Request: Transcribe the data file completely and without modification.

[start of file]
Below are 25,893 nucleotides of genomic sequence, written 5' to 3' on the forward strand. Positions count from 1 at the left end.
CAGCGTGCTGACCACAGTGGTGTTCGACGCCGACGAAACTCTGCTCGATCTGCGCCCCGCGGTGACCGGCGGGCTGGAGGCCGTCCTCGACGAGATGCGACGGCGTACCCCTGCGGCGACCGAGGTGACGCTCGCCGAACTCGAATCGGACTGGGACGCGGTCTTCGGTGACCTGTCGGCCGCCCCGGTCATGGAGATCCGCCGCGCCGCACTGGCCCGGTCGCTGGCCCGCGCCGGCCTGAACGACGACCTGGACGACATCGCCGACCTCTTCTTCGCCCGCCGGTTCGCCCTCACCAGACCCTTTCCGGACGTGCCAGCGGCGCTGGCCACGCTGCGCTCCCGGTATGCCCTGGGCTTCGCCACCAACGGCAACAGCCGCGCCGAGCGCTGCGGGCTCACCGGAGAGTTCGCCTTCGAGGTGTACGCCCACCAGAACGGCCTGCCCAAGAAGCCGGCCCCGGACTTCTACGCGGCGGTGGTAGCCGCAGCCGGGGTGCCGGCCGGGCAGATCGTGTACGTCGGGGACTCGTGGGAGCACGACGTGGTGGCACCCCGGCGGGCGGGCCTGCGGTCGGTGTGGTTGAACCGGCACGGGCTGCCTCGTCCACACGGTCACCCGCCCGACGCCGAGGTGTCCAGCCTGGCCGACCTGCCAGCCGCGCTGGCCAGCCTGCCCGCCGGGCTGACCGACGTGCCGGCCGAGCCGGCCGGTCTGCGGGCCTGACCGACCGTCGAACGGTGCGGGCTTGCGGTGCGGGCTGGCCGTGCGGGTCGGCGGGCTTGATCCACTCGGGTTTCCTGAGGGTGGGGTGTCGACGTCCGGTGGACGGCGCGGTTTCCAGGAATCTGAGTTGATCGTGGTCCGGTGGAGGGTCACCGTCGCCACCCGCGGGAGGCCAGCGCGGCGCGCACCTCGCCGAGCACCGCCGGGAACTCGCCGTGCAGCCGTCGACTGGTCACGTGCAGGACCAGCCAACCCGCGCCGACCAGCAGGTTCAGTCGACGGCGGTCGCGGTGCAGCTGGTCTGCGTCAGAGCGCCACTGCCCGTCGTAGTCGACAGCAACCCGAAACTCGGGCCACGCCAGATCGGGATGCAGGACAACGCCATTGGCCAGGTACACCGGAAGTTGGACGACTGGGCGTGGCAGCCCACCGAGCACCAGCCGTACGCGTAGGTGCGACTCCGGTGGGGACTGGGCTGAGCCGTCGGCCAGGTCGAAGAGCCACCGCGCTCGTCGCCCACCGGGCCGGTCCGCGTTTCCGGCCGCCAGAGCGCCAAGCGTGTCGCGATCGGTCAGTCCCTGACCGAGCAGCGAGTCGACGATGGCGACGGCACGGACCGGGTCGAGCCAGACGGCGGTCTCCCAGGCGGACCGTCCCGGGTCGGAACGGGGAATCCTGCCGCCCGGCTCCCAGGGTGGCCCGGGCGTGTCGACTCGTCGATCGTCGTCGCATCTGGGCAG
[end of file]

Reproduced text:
Below are 25,893 nucleotides of genomic sequence, written 5' to 3' on the forward strand. Positions count from 1 at the left end.
CAGCGTGCTGACCACAGTGGTGTTCGACGCCGACGAAACTCTGCTCGATCTGCGCCCCGCGGTGACCGGCGGGCTGGAGGCCGTCCTCGACGAGATGCGACGGCGTACCCCTGCGGCGACCGAGGTGACGCTCGCCGAACTCGAATCGGACTGGGACGCGGTCTTCGGTGACCTGTCGGCCGCCCCGGTCATGGAGATCCGCCGCGCCGCACTGGCCCGGTCGCTGGCCCGCGCCGGCCTGAACGACGACCTGGACGACATCGCCGACCTCTTCTTCGCCCGCCGGTTCGCCCTCACCAGACCCTTTCCGGACGTGCCAGCGGCGCTGGCCACGCTGCGCTCCCGGTATGCCCTGGGCTTCGCCACCAACGGCAACAGCCGCGCCGAGCGCTGCGGGCTCACCGGAGAGTTCGCCTTCGAGGTGTACGCCCACCAGAACGGCCTGCCCAAGAAGCCGGCCCCGGACTTCTACGCGGCGGTGGTAGCCGCAGCCGGGGTGCCGGCCGGGCAGATCGTGTACGTCGGGGACTCGTGGGAGCACGACGTGGTGGCACCCCGGCGGGCGGGCCTGCGGTCGGTGTGGTTGAACCGGCACGGGCTGCCTCGTCCACACGGTCACCCGCCCGACGCCGAGGTGTCCAGCCTGGCCGACCTGCCAGCCGCGCTGGCCAGCCTGCCCGCCGGGCTGACCGACGTGCCGGCCGAGCCGGCCGGTCTGCGGGCCTGACCGACCGTCGAACGGTGCGGGCTTGCGGTGCGGGCTGGCCGTGCGGGTCGGCGGGCTTGATCCACTCGGGTTTCCTGAGGGTGGGGTGTCGACGTCCGGTGGACGGCGCGGTTTCCAGGAATCTGAGTTGATCGTGGTCCGGTGGAGGGTCACCGTCGCCACCCGCGGGAGGCCAGCGCGGCGCGCACCTCGCCGAGCACCGCCGGGAACTCGCCGTGCAGCCGTCGACTGGTCACGTGCAGGACCAGCCAACCCGCGCCGACCAGCAGGTTCAGTCGACGGCGGTCGCGGTGCAGCTGGTCTGCGTCAGAGCGCCACTGCCCGTCGTAGTCGACAGCAACCCGAAACTCGGGCCACGCCAGATCGGGATGCAGGACAACGCCATTGGCCAGGTACACCGGAAGTTGGACGACTGGGCGTGGCAGCCCACCGAGCACCAGCCGTACGCGTAGGTGCGACTCCGGTGGGGACTGGGCTGAGCCGTCGGCCAGGTCGAAGAGCCACCGCGCTCGTCGCCCACCGGGCCGGTCCGCGTTTCCGGCCGCCAGAGCGCCAAGCGTGTCGCGATCGGTCAGTCCCTGACCGAGCAGCGAGTCGACGATGGCGACGGCACGGACCGGGTCGAGCCAGACGGCGGTCTCCCAGGCGGACCGTCCCGGGTCGGAACGGGGAATCCTGCCGCCCGGCTCCCAGGGTGGCCCGGGCGTGTCGACTCGTCGATCGTCGTCGCATCTGGGCAG